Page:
World Cup 2018: Stay on the Ball
The 2018 World Cup in Russia expects revenue to exceed $5 billion. With fans and tourists caught up in the thrill of the game, the risk is higher than ever for fraudsters to profit in the build up to kickoff.
Action Fraud confirmed that over 600 reports were received during 2013 and 2015 as a result of the 2014 World Cup in Brazil.
Examples of fraud during the World Cup
Fraudsters have historically capitalised on the build up to the World Cup by installing skimming devices in merchant terminal machines close to venues showing matches.
By putting your card into a cash machine, fraudsters can gain access to your bank information. It is important to review your personal bank transactions, even after the event, to identify any unusual items. They may be indicators of a fraudster attempting to access and steal your funds.
The possibility of purchasing forged world cup tickets may be an obvious scam. However, with the increased use of social media, fraudsters employ less overt ‘social engineering’ tactics through online promotional campaigns to advertise fake giveaways, competitions or raffle draws for tickets or package holidays which do not exist.
If it’s too good to be true – it usually is.
The fraudster’s motive
Fraudulent vendors take steps to appear genuine and more authentic by offering tickets at the standard advertised price, or even at a rate higher than face value, to mislead customers into thinking they hold a limited number of tickets which are legitimate and highly sought after.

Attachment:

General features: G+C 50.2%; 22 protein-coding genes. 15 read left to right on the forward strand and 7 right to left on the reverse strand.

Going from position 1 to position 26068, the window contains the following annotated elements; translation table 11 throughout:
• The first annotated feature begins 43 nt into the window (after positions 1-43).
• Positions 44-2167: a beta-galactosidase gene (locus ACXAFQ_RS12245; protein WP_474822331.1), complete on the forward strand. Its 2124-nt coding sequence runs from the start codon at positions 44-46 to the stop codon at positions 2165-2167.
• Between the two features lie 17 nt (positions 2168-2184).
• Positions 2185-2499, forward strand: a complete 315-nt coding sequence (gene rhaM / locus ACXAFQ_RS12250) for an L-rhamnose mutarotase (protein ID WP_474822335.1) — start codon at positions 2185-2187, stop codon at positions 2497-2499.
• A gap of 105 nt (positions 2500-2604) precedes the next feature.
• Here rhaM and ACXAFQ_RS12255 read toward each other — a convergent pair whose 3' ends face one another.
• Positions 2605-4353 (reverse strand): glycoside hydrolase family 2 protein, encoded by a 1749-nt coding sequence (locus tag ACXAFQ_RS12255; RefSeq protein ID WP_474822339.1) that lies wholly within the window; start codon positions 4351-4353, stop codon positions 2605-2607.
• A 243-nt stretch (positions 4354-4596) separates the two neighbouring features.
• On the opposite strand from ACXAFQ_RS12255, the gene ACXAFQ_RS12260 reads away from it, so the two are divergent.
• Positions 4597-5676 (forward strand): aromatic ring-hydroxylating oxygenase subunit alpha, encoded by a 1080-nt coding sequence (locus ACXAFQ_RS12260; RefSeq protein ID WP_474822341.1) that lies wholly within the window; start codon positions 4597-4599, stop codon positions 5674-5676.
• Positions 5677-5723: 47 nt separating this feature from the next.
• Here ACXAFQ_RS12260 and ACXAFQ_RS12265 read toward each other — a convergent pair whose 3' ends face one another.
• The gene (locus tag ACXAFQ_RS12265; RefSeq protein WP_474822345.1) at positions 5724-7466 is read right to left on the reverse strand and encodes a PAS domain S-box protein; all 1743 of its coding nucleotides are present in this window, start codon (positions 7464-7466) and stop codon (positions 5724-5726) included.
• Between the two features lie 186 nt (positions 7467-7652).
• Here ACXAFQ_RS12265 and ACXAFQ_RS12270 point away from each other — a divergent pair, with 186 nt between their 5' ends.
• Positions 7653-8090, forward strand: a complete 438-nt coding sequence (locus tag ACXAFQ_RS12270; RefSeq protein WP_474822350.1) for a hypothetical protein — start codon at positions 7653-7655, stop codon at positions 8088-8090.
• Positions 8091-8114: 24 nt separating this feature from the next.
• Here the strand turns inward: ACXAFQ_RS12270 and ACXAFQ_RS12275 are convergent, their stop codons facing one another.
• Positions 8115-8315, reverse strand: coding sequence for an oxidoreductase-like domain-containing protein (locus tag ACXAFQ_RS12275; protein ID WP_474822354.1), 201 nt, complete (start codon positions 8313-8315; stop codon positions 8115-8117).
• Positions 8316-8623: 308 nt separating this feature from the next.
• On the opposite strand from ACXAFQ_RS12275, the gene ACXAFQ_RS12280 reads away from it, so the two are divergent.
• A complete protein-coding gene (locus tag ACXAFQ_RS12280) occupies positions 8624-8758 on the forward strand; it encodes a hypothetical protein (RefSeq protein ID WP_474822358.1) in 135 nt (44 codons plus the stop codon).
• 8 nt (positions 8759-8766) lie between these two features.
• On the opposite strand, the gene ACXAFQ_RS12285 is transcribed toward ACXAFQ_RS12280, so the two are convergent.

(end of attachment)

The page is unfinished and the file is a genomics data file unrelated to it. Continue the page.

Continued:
The motive of the fraudster is to obtain personal details and bank information. Clicking on online ads or giveaway pages on social media may divert you to suspicious websites which could install malware on your computer or mobile device, even potentially infiltrating a home or work network.
Protect yourself from fraud by taking a few basic steps:
- Only make purchases from authorised websites
- Question social media pages or sites requesting your personal bank details or other personal information
- Stay in control – say no to any unusual requests for information
- Consider making payments by credit card to obtain some additional protection over cash/debit card transactions
FIFA have released detailed guidance and support for fans regarding the 2018 World Cup. Any victims of fraud or cybercrime should report to Action Fraud online or on 0300 123 2040.
Contact our Forensics team if you have any queries relating to fraud.